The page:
The use of ultrasound is a medical diagnostic procedure and always constitutes the practice of medicine. As such, it must always be used under the direction of a licensed physician, must be medically indicated, and must follow accepted standards of medical practice. In the Pregnancy Medical Clinic setting the use of an ultrasound is medically justified through medical guidelines from the American Institute in Ultrasound Medicine (AIUM), which state that an indication for ultrasound exists to "confirm the presence of an intrauterine pregnancy." Such information is crucial to a mother considering abortion because until she knows that she is, in fact, pregnant she cannot consider what options, including abortion, exist. The results of a urine pregnancy test cannot tell her if she is pregnant because urine pregnancy tests are not 100% accurate. Thus, the ultrasound is needed to make a proper diagnosis of pregnancy.
In the early stages of pregnancy when the fetus is very small it is many times difficult, if not impossible, to obtain a proper ultrasound image with the transabdominal probe alone. Thus, the medical standard of practice in this area generally requires the use of the transvaginal probe up to eleven weeks gestational age in order to make a proper medical diagnosis. An important fact to note is that the use of the transvaginal probe must always be consensual. If a patient refuses to allow it then the doctor must use the abdominal probe and do the best that he or she can in making a proper diagnosis of pregnancy.
It is clear why proponents of abortion and the abortion industry oppose the passage of ultrasound laws, such as the recent bill passed in Virginia. As ultrasound imaging to mothers considering abortion becomes more available fewer such women choose abortion. The stark reality of this to an annual multi-million dollar abortion industry is that when a mother chooses life, as opposed to abortion, an abortion clinic loses revenue. Thus, the industry is desperate to stop the passage of such laws.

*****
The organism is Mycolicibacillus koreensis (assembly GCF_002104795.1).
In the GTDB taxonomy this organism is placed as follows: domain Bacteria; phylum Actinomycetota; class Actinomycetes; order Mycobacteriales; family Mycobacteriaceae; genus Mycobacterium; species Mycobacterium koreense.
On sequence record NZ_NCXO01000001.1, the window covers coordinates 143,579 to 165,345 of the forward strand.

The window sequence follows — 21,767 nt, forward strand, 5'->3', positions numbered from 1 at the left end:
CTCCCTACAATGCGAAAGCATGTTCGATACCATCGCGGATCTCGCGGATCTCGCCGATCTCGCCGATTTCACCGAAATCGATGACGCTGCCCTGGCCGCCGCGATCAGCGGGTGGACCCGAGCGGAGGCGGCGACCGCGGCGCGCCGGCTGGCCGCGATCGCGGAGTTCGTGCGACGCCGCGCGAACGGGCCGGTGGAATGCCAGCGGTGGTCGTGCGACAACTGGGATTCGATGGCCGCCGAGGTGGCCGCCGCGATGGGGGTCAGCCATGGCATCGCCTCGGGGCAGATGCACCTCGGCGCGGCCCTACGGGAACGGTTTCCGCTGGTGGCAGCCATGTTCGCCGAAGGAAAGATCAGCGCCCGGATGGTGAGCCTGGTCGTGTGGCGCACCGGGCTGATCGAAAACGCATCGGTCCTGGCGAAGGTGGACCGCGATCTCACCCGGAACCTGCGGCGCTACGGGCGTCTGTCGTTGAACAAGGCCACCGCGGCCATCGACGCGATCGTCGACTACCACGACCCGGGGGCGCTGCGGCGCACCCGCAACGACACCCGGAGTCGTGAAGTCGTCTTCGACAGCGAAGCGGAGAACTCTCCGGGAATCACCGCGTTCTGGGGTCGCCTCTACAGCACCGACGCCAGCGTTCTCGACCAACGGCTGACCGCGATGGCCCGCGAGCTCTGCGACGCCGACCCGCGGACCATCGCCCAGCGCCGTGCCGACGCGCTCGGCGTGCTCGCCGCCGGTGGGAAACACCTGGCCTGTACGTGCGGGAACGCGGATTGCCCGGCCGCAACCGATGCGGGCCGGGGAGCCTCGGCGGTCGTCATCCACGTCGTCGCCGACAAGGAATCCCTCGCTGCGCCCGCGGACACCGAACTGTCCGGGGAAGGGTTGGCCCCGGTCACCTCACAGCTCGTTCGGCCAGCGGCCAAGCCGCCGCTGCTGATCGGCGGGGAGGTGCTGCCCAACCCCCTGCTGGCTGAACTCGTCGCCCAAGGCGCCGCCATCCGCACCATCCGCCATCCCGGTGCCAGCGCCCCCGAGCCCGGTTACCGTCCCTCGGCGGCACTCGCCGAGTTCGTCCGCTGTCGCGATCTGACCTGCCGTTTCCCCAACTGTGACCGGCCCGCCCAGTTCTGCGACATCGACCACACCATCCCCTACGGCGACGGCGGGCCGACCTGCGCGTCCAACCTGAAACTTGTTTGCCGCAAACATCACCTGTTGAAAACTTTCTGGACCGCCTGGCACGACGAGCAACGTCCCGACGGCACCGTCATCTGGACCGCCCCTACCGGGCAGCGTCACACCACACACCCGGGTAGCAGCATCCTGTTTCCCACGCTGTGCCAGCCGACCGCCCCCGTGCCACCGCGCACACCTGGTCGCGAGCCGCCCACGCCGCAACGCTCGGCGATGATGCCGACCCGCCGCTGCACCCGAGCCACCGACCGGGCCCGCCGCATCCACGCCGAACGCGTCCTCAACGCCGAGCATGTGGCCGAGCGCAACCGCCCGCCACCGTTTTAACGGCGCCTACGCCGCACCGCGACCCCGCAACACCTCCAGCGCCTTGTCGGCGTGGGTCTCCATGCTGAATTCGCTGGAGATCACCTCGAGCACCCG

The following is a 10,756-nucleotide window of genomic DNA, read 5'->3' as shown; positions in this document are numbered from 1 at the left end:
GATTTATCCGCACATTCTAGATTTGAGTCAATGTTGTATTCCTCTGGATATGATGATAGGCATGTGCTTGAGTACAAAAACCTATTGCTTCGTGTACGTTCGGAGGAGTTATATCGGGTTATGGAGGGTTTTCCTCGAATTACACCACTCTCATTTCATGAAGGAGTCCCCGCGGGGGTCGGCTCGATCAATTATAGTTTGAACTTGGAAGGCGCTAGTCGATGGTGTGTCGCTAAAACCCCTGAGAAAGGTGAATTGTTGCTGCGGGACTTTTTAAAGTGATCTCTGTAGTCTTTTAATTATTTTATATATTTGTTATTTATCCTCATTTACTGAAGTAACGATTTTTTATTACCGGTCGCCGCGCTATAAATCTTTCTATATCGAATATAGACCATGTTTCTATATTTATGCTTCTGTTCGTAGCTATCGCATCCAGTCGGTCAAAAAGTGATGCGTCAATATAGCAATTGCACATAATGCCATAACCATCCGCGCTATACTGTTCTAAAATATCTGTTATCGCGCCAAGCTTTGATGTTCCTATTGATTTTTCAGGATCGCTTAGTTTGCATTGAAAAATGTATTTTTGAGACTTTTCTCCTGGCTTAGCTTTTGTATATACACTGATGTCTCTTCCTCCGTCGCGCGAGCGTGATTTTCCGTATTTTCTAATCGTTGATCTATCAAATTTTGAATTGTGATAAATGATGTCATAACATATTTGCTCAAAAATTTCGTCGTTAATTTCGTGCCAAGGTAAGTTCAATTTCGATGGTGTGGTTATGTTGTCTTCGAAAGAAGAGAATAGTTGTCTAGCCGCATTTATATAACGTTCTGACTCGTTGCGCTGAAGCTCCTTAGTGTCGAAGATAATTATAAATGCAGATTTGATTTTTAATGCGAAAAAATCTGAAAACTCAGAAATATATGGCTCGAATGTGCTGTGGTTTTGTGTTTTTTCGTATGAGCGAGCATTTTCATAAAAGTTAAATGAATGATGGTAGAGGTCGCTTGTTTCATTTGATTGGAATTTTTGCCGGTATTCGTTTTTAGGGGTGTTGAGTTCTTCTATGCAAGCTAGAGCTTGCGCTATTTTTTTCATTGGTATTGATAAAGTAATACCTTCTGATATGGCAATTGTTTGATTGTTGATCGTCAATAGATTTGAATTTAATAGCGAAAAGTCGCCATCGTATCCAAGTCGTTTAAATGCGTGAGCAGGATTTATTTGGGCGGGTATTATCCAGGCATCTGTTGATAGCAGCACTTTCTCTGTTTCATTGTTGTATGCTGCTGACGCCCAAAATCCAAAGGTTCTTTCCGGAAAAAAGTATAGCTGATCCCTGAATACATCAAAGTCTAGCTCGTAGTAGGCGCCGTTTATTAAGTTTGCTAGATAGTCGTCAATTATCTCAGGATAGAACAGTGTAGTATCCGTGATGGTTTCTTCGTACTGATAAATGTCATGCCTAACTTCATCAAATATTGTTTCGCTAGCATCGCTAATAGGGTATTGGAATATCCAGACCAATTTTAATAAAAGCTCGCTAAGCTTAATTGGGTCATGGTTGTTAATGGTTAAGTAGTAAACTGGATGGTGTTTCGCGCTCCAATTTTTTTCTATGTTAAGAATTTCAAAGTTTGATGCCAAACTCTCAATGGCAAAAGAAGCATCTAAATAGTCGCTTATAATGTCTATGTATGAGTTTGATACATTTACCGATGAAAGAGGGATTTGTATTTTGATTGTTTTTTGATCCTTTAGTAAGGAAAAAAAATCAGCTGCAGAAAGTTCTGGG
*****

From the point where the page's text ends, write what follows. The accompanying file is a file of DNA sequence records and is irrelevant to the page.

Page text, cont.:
In Virginia abortion proponents resorted to a new low in their claims of "state-mandated rape" through the use of ultrasound. They should be ashamed, but undoubtedly are not. By raising the discussion about the merits of such legislation to such an emotional pitch they created a poisonous atmosphere that prevented rational political discourse on the ultrasound proposal. Further, since the use of the transvaginal probe must always be consensual (and proponents of the bill know this) they intentionally made false claims of "rape" in order to attract a sympathetic media. Finally, such tactics not only slandered the noble intent behind the law to provide good reproductive health information to mothers, but also slandered the professional work of physicians across the nation who routinely, as a matter of medical standards, use the transvaginal probe in ultrasound examinations to give mothers the best possible medical information.
The level of hysteria created in Virginia to oppose ultrasound legislation amounts to the lowest tactic yet from an industry and movement that continues to assert that an abortion is merely the removal of a "blob of pregnancy tissue." Ultrasound proves them wrong. No wonder they have to resort to low-level tactics of deceit and slander to prevent such laws from being passed.
Copyright © 2012 by Thomas A. Glessner. All rights reserved.